Beijing is the capital of China with a history dating back 3,000 years. There are several ancient sites to see from the Great Wall of China to Tiananmen Square, the Forbidden City and the Imperial Palace.
Today, there are many stunning modern buildings and the Olympic Park to add to your trip itinerary.
Tip! Contact Grace and May with CITSBJ (China International Travel Service Beijing) to arrange a custom tour of Beijing. They are an excellent tour company and my guide May was fabulous. See their contact information at the end of this article.
Find out our top recommendations of things to do in Beijing below.
Things to Do
The Great Wall of China: The Great Wall is one of the most amazing architectural structures throughout time, stretching ~6,000 ft on the east to the west axis of China (that’s at least twice the width of the USA), and some debate that the wall’s length is up to 13,000 ft!? Our guide said that the wall can be seen from outer space. The wall and towers were built to protect the borders from enemy invasions. The wall construction started in the 7th century and its mostly made of stone and brick, of which several sections have been restored.
We visited the Badaling section of the wall, just about an hour northwest of Beijing. There’s a cable car that takes visitors to the top of one of the mountains where you can get some amazing views of the wall.
Tiananmen Square: In the heart of Beijing is one of the largest squares in the world that has been said to hold up to 1 million people within its 109 acres area. Built during the Ming Dynasty (14th century), Tiananmen was considered the “Gate of Heavenly Peace” that leads to the entrance of the Imperial City.
Within the square, visitors can see the Monument to the People’s Heroes, the Great Hall of the People, the National Museum of China, and the Mausoleum of Mao Zedong, former leader of the PRC (People’s Republic of China).
Forbidden City: Within the Imperial City is the Forbidden City which was home to emperors and their families between the 14th – 19th centuries (Ming & Qing Dynasties). There are almost 1,000 buildings within the palace complex and today its considered an UNESCO World Heritage Site.
Jingshan Park: For some of the best views of the Forbidden City, walk up the stairs at Jingshan Park, across the street from the North exit of the Forbidden City. When you reach the main pavilion on the top of the hill, turn around and you’ll be amazed at the number of yellow rooftops in the Forbidden City. It’s one of the best views in Beijing!
Drum and Bell Towers: Located in the center of Beijing, the Bell Tower and Drum Tower are the city’s symbol. Built in the 12th century, these structures are made of brick and wood and are surrounded by the Hutong alleyways. For great views of Beijing, climb to the top of the Bell Tower.
The Hutong: Visit the old alleyways and homes in the Hutong of Old Beijing, near the Drum and Bell Towers. These lanes are historic and were once home to the imperial elites who lived in mansions, designed according to the principles of feng shui. One of the best examples of old hutong is located in an area called Wudaoying. You can stroll along and find coffee roasters, little boutiques selling porcelain tea ware, clothing designs, retro road signs and more.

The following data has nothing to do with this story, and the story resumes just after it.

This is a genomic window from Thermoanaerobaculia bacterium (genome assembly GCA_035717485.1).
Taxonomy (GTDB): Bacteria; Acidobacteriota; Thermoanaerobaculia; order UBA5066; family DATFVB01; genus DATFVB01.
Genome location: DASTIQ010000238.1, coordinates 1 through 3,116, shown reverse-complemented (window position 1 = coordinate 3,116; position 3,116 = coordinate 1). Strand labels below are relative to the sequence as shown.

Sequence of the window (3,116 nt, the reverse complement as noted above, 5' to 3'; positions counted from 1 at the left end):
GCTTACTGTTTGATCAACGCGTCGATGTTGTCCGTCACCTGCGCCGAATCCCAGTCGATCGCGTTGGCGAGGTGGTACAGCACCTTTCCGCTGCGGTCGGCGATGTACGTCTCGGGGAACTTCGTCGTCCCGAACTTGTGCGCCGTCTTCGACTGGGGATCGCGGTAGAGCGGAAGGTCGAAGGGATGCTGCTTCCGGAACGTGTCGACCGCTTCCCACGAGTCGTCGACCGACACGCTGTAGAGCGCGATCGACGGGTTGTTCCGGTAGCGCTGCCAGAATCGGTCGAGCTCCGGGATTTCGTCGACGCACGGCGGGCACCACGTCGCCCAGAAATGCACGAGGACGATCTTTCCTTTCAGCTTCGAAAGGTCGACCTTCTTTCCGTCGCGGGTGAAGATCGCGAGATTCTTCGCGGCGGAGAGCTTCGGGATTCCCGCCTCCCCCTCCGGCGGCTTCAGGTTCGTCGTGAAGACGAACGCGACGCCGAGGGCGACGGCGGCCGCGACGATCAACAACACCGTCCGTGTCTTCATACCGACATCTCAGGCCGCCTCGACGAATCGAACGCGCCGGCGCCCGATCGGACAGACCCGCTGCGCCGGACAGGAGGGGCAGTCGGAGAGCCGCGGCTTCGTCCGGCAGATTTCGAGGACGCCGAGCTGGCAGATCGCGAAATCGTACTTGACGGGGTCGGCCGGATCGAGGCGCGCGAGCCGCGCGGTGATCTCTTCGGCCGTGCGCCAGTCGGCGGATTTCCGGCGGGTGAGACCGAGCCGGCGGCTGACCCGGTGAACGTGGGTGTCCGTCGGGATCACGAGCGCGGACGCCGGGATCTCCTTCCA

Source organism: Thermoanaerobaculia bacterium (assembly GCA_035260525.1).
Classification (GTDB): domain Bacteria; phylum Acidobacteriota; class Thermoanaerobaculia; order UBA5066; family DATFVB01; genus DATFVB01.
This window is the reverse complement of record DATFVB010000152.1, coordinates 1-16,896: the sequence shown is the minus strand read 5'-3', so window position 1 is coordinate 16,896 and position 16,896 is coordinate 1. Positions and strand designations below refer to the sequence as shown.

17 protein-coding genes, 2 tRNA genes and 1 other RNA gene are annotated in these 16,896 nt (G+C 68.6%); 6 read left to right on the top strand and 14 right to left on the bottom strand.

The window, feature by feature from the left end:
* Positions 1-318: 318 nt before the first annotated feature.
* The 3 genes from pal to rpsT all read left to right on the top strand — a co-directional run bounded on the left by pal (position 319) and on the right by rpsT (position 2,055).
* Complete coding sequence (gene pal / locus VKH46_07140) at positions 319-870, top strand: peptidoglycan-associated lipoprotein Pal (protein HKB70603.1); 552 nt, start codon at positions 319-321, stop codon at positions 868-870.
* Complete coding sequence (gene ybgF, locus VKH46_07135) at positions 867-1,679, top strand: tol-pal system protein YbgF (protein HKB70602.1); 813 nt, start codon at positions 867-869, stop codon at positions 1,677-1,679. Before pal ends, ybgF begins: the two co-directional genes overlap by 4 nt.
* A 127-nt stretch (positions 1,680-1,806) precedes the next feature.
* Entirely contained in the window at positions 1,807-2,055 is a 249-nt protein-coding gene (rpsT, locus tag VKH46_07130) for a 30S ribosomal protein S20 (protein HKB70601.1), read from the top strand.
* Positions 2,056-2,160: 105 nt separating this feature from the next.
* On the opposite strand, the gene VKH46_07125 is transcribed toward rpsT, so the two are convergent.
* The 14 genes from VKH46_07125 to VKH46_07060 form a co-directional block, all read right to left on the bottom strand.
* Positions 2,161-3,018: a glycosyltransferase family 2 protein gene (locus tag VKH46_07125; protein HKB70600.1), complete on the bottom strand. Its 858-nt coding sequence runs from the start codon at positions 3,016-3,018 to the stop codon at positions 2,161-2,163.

Summer Palace: Visit the Summer Palace and stroll through the gardens, lakes and see the imperial palace from the Qing Dynasty. UNESCO notes these gardens are a perfect example of Chinese landscape design with hills, water, pavilions, bridges.
Temple of Heaven: Located in the southeast of Beijing are a series of religious buildings at the Temple of Heaven. This complex was used for ceremonies by the Emperors.
National Stadium: Visit the Beijing National Stadium, called the Bird’s Nest, that was used for the opening of the Olympics in 2008.
The Beijing National Aquatics Center, called the Water Cube, is the aquatics center where swimming competitions took place in the 2008 Summer Olympics.
798 Art Zone: The 798 Art Zone is a district where emerging artists and designers are showing their work in boutiques and galleries. This area was formerly military factories, also known as Dashanzi. Check out the new spaces like 798 Photo Gallery and the Ullens Center for Contemporary Art. Don’t Miss! The outdoor sculpture installations and hip cafes. Address: 2 Jiuxianqiao Rd, Chaoyang Qu, Beijing
National Theater: We wanted to see the beautiful architecture at the Center of Performing Arts, sometimes called The Giant Egg.
Architecture by Zaha Hadid: Some of Beijing’s dramatic modern architecture can be seen at Soho Galaxy and Soho Wangjing with curvilinear asymmetric towers. These complexes were designed by the late Zaha Hadid, an Iraqi female architect. I admire her work around the world and was thrilled to be able to tour both of these locations.
Shop for Jade at Beijing Dragon Land Jade: Many Chinese wear jade since they believe it will protect them and bring them good health. We bought a pair of jade earrings. Ask for sales lady Grace to help you – she is very helpful, not aggressive in her sales approach, and has an excellent knowledge of the jade selection at the store. We spoke with Manager Marc Yu and he guarantees the quality of their jade products from jewelry to sculptures. Be sure to ask for a certificate that authenticates the type of jade you purchase.
Address: No. 8 Dengzhuang.Changping District in Beijing Tel: 010-69703445
Ming Dynasty Tombs: The Ming tombs a series of 13 mausoleums built by the emperors of the Ming dynasty of China that are located between Nanjing and Beijing.
Contact Grace and May with CITSBJ (China International Travel Service Beijing) to arrange a custom tour of Beijing. My guide May spoke excellent English and helped me get around Beijing quickly via the Metro system.
Grace Zhang (Sales Manager) & May Wangjing (Guide)
Tel: 86-10-6406 3218
Cellphone: 86-135 8163 0571